By: Aliena Abernathy
I.S.S Movie Poster, credit to "Bleecker Street".
“I.S.S.” is a strange addition to director Gabriela Cowperthwaite’s filmography. It stands apart from her usual works: the critically acclaimed documentary “Blackfish,” about killer whales in captivity, as well as the meddling dramas “Our Friend” and “Megan Leavey.” Though "Megan Leavey” has action elements, the jump to a sci-fi space thriller with “I.S.S.” is a big one for this otherwise grounded director. Similarly, this genre is a first for lead actor Ariana DeBose, who has otherwise built her career on acclaimed musical movies “West Side Story” and “Hamilton,” which have collectively rocketed her to stardom. Continuing with the cast, we have supporting actor Pilou Asbæk, an actor with many acclaimed roles, but is seen here playing quiet and reserved Russian scientist Alexey. One can only assume his silence stems from Asbæk not being Russian at all. He can pull off a convincing Eastern European accent, but he negatively contrasts from his Russian contemporaries any time the script calls for him to speak the Russian language. The off-brand casting and leadership positions on production are only the beginning of the nebulous decisions which end up throwing “I.S.S.” into the black hole of January theatrical releases, a month typically reserved for releases that distributors would rather audiences and critics not give too much headspace.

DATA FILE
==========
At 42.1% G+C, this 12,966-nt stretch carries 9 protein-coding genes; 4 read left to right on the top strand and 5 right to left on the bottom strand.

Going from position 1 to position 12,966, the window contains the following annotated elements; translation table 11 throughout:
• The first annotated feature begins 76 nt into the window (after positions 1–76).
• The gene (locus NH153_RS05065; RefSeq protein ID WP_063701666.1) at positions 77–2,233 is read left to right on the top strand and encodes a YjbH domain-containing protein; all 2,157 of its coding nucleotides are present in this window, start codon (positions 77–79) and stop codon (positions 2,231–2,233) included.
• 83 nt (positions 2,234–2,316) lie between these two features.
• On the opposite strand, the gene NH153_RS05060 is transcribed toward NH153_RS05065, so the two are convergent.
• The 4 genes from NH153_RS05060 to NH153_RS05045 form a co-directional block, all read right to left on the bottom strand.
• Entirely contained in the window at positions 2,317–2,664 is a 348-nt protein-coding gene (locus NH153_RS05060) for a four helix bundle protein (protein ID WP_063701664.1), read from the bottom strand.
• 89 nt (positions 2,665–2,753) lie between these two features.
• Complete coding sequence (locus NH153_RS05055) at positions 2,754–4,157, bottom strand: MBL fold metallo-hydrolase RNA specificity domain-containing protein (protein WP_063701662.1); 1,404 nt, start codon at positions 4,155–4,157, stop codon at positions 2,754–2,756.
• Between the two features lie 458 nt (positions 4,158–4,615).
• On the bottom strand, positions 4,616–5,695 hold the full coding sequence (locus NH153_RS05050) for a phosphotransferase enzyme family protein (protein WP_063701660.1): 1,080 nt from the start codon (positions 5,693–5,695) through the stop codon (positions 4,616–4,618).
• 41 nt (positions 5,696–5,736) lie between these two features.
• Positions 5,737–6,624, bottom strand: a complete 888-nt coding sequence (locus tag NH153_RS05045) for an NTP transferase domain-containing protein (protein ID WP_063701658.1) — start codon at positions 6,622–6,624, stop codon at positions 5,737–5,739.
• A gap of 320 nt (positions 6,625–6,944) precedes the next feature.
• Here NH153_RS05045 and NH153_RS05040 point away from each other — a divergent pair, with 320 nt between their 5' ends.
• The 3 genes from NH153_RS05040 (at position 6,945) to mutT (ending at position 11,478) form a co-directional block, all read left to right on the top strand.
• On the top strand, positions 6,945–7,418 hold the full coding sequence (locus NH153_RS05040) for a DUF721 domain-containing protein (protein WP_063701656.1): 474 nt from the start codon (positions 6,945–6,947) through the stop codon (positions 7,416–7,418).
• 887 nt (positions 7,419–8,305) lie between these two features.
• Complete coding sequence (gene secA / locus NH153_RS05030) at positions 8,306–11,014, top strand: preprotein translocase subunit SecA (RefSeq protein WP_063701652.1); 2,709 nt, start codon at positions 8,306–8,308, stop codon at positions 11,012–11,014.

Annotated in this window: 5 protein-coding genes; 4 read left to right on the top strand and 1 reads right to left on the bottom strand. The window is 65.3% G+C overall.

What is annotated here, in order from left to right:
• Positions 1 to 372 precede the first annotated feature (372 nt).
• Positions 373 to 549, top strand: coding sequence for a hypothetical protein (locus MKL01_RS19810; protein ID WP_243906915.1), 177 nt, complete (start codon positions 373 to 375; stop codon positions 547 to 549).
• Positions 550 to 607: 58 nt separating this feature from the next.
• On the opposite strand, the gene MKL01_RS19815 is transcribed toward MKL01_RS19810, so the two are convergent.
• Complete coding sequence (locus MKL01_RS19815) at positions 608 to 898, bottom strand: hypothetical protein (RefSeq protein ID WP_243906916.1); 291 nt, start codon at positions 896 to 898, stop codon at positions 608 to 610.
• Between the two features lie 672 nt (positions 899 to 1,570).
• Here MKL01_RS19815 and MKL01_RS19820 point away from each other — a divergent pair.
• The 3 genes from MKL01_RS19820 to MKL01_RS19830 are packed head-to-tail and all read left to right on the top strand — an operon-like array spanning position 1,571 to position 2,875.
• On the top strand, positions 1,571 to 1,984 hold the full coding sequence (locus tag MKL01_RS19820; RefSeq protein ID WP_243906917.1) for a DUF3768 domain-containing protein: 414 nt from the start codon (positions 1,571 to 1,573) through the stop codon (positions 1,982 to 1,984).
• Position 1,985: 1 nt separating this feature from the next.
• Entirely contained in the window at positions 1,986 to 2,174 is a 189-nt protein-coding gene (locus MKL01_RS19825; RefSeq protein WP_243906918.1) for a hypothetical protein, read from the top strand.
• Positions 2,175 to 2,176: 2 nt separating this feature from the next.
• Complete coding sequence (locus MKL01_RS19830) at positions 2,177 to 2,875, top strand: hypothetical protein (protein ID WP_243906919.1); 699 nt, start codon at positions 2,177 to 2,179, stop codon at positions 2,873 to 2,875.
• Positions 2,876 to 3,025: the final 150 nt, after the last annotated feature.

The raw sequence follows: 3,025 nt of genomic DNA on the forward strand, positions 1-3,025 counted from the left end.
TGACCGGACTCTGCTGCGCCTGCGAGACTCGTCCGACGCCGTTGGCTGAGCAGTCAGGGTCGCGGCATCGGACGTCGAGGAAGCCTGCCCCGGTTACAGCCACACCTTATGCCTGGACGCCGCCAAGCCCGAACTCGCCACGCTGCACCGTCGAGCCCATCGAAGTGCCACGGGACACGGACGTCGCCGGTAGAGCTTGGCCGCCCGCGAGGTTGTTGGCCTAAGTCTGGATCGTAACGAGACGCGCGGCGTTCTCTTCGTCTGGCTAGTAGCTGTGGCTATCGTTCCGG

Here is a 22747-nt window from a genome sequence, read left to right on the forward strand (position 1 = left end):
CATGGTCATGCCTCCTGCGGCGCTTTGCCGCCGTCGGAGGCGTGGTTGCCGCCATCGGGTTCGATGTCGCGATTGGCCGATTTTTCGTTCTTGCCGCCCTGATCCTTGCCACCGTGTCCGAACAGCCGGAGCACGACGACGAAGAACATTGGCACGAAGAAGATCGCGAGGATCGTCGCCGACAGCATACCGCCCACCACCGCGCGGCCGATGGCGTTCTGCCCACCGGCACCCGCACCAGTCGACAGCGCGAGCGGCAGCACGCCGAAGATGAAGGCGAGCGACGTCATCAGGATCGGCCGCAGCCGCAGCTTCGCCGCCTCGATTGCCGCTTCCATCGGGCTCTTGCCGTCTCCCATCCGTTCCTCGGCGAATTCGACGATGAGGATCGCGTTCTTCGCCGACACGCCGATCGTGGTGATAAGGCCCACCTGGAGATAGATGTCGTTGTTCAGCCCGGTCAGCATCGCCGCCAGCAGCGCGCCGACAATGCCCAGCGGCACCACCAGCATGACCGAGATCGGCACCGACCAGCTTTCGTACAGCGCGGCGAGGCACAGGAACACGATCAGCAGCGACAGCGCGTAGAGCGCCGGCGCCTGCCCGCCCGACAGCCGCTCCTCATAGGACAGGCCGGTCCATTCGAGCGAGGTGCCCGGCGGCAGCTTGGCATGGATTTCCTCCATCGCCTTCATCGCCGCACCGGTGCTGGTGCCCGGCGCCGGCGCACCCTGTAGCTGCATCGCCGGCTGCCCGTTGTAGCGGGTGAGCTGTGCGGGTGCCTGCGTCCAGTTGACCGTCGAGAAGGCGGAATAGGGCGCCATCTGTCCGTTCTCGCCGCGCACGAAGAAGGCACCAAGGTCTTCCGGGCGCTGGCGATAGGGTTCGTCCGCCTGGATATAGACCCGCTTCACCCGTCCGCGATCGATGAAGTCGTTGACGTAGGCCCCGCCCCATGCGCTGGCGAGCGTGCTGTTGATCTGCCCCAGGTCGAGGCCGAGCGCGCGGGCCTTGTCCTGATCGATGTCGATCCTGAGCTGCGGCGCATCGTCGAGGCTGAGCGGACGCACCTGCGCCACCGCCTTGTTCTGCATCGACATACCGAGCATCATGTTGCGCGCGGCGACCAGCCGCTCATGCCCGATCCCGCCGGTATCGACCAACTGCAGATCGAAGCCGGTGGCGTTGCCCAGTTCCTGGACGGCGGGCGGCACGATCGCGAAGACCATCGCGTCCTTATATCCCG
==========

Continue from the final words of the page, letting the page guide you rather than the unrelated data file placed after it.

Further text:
The issues with “I.S.S.” start from minute one as DeBose’s character, Kira Foster, arrives on the titular space station with colleague Christian, played by John Gallagher Jr., to a welcome party of Russian cosmonauts and an additional American already on the station. In the first act the film aims to paint the cast as a motley crew of scientists joined together only by a shared sense of comradery through the wondrous experience of space and international cooperation. Unfortunately, production wise, it’s all a misfire. The editing comes in at a machine gun pace, cutting between shot-reverse-shots of characters every one to two seconds, while nothing more is happening on screen than a conversation recycled from every other sci-fi flick about the beauty of space. Using this editing, the filmmaker seems intent on guiding the viewers' attention away from the less stellar elements of the production, such as the CGI and plot, by never giving the audience enough time to appreciate them. This leaves the early scenes feeling like a fragmented meteor shower, each sequence crashing into the next with a disjointed and choppy rhythm, rather than igniting the anticipated excitement of a unified cosmic spectacle.